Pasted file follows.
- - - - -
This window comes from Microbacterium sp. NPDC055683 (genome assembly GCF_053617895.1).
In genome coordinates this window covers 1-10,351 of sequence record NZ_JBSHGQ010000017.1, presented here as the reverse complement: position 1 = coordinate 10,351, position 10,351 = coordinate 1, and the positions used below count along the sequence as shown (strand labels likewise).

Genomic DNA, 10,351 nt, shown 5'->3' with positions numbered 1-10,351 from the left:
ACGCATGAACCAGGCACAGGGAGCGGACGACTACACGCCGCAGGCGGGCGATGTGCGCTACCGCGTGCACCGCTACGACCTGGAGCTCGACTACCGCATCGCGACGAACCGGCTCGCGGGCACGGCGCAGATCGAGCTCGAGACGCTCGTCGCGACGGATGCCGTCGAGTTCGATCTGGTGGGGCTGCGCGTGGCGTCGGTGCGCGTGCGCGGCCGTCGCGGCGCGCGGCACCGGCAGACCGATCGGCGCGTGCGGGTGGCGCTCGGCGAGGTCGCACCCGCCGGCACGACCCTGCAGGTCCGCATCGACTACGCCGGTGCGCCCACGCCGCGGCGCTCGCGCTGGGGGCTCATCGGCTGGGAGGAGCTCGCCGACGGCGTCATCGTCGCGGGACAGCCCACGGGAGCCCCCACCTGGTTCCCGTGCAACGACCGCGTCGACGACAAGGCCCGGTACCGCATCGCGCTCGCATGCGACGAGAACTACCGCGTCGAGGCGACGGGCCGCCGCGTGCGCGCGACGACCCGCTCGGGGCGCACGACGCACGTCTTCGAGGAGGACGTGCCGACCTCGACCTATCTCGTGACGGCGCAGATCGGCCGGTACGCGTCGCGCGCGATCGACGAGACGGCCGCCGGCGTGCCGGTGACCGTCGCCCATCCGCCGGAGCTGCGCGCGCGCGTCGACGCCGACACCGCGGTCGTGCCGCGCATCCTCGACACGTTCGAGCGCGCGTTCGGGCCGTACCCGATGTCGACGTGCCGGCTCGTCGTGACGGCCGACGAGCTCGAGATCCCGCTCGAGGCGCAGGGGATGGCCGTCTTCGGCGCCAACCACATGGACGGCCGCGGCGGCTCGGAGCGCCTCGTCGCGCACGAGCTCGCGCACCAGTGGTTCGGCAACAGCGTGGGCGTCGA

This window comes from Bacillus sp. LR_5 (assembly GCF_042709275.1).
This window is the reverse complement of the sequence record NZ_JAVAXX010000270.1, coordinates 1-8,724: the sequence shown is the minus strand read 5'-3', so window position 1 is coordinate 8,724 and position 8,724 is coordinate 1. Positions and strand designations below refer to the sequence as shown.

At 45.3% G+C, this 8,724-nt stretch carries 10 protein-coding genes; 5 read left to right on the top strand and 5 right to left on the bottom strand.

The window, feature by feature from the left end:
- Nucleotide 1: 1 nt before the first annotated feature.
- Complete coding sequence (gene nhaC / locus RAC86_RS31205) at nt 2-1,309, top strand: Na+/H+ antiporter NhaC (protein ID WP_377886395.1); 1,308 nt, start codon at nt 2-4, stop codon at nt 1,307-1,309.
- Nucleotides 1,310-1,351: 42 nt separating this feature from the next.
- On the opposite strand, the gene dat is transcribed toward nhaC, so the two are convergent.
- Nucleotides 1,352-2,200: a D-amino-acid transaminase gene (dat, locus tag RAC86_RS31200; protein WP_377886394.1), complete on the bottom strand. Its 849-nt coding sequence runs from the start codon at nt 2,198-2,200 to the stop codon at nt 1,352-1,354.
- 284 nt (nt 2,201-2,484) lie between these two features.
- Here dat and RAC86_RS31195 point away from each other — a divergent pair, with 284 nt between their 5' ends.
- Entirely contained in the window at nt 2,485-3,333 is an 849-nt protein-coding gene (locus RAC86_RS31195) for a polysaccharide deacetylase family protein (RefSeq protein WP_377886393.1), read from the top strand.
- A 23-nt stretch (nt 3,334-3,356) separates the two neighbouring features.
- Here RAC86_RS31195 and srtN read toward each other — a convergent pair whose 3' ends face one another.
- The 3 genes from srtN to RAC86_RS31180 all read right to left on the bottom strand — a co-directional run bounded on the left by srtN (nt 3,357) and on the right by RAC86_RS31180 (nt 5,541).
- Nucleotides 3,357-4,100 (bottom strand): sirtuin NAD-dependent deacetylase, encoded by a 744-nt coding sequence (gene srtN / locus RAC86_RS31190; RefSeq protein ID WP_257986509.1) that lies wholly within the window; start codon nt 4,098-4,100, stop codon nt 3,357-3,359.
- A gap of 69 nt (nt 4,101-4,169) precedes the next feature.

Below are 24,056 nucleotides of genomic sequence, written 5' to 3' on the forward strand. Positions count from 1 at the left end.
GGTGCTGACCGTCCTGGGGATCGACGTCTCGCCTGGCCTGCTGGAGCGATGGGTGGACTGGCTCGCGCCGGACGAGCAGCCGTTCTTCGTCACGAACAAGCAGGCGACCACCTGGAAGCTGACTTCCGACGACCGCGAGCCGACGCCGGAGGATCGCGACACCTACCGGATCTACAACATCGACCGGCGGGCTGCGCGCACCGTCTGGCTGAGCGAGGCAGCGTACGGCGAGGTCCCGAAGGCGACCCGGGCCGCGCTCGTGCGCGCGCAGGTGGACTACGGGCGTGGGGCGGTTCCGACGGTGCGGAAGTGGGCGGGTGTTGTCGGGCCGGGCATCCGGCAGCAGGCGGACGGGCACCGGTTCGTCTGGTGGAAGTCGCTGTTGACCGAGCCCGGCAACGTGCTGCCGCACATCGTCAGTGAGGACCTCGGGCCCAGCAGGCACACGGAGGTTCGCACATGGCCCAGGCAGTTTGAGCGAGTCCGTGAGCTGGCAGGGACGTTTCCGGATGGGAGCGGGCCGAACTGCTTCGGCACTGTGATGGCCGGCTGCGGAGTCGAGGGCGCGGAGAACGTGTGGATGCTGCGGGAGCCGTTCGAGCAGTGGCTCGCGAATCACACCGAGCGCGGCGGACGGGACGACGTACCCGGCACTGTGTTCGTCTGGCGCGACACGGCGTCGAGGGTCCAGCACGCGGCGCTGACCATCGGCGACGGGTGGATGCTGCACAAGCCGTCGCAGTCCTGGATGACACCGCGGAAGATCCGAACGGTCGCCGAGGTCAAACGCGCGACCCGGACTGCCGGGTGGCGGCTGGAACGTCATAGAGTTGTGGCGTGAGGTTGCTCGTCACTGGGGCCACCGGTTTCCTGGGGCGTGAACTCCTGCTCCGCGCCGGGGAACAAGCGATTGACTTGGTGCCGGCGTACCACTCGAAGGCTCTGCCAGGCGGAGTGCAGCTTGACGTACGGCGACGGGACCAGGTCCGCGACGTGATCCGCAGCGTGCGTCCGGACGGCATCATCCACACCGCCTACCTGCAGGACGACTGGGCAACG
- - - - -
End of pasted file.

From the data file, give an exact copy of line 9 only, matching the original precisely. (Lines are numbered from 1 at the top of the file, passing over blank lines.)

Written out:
- Nucleotide 1: 1 nt before the first annotated feature.